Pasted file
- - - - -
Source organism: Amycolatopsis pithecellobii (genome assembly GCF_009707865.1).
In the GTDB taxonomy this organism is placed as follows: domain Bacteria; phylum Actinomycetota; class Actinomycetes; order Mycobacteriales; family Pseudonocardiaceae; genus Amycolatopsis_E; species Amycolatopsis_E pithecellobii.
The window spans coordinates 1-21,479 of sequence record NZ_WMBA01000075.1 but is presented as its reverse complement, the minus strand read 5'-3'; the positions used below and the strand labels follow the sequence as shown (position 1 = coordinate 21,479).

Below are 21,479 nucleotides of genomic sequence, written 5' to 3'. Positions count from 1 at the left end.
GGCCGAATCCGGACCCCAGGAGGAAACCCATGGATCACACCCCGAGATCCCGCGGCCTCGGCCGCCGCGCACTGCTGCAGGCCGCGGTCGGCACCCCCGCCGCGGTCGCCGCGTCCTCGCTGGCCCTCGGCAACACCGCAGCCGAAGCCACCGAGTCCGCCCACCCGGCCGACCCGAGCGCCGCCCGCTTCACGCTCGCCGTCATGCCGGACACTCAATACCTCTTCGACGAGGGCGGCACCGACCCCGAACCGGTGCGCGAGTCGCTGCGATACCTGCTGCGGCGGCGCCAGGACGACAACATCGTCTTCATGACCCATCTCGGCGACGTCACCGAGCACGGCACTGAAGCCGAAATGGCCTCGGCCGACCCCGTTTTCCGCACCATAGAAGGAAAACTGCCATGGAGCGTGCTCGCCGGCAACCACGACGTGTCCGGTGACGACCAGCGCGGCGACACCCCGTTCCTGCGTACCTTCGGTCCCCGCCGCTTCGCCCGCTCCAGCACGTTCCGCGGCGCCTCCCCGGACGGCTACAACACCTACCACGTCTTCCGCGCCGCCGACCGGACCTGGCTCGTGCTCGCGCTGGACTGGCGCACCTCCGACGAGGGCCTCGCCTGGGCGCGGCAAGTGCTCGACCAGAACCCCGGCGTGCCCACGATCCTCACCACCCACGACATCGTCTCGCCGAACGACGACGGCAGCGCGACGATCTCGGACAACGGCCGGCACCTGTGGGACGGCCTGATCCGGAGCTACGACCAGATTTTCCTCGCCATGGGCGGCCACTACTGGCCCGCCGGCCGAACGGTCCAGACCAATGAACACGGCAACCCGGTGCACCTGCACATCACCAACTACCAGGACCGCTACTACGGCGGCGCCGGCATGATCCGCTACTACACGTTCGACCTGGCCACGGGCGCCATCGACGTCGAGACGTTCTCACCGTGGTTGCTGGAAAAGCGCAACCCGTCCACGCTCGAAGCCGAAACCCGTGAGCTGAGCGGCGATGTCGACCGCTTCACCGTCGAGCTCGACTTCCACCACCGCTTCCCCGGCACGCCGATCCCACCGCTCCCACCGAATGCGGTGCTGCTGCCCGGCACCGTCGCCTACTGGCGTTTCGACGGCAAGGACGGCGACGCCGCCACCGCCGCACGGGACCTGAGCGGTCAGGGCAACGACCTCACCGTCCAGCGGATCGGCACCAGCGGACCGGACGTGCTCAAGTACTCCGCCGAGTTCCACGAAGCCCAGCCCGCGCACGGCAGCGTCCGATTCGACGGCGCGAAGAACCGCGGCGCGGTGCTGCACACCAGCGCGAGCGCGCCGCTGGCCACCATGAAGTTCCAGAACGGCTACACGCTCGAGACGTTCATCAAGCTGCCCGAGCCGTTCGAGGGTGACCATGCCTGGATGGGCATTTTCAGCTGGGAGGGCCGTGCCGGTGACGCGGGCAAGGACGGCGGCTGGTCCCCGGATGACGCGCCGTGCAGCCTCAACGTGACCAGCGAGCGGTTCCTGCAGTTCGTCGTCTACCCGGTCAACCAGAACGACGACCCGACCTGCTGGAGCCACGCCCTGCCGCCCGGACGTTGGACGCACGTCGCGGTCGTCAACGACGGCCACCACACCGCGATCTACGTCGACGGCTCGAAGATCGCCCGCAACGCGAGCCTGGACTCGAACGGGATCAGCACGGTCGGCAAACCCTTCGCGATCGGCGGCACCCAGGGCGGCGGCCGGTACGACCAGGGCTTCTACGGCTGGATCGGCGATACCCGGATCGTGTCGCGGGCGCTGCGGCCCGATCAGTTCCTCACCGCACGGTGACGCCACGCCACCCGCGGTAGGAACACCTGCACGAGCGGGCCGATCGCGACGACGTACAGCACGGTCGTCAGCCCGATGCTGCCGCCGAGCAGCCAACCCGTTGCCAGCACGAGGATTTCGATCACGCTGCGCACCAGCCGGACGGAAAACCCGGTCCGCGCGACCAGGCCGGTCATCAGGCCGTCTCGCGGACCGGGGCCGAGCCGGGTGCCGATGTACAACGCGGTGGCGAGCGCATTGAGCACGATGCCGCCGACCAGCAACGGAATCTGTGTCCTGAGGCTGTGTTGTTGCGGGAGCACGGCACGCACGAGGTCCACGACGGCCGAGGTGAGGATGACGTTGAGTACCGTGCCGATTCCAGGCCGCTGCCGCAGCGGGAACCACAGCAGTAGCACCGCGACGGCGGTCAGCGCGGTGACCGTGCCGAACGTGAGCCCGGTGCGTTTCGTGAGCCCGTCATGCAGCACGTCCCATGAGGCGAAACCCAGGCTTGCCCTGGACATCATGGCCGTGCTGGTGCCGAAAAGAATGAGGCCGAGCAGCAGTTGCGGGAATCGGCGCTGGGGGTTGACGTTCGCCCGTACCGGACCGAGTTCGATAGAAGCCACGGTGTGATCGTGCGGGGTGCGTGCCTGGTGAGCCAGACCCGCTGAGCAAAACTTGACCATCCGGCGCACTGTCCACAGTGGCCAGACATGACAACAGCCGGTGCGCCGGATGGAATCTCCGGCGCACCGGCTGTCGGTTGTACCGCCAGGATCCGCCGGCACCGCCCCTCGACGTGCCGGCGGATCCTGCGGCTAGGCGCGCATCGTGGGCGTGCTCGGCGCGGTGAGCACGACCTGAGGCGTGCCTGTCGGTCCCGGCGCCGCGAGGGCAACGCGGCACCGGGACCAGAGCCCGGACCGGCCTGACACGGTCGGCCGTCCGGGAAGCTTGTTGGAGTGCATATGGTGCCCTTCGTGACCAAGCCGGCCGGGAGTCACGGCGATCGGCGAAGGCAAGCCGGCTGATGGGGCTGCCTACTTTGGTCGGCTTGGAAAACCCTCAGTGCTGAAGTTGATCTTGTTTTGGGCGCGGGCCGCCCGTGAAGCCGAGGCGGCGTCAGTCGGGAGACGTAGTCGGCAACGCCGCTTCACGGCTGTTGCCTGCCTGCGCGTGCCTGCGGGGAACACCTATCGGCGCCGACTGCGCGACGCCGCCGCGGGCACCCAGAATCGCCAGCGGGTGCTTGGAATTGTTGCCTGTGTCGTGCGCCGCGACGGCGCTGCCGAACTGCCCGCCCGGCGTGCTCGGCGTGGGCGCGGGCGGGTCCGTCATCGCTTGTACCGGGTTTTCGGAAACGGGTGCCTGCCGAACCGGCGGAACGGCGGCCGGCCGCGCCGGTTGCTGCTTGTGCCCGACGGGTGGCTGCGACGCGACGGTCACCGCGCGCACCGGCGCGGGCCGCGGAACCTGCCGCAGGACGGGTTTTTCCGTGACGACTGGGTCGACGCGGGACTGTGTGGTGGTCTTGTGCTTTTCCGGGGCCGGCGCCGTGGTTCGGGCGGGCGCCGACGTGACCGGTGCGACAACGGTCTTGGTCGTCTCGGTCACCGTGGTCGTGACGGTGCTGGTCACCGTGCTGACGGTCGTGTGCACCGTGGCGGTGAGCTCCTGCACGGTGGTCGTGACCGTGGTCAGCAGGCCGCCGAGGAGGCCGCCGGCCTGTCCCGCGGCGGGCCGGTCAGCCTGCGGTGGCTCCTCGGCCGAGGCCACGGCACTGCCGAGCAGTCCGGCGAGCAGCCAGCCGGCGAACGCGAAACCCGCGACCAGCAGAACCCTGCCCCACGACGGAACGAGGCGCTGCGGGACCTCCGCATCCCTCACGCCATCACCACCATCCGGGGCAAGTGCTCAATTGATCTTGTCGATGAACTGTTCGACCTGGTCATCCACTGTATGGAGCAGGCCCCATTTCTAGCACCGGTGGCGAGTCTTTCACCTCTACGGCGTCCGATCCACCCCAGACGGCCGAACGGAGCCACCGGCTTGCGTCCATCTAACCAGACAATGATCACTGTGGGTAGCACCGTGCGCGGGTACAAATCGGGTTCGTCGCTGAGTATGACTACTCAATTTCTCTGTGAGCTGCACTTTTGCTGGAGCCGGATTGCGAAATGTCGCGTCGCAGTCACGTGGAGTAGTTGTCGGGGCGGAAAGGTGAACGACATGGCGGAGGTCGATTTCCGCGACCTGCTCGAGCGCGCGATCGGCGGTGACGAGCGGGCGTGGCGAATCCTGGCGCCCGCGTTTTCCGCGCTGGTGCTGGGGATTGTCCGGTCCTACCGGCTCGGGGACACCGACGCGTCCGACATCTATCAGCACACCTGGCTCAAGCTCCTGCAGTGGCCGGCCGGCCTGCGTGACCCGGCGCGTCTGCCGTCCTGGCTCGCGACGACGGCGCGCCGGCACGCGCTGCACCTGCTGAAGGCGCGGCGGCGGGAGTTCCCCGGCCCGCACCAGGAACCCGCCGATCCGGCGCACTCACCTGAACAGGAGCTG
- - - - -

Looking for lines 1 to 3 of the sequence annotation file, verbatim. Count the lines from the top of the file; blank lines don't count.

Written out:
Source organism: Amycolatopsis pithecellobii (genome assembly GCF_009707865.1).
In the GTDB taxonomy this organism is placed as follows: domain Bacteria; phylum Actinomycetota; class Actinomycetes; order Mycobacteriales; family Pseudonocardiaceae; genus Amycolatopsis_E; species Amycolatopsis_E pithecellobii.
The window spans coordinates 1-21,479 of sequence record NZ_WMBA01000075.1 but is presented as its reverse complement, the minus strand read 5'-3'; the positions used below and the strand labels follow the sequence as shown (position 1 = coordinate 21,479).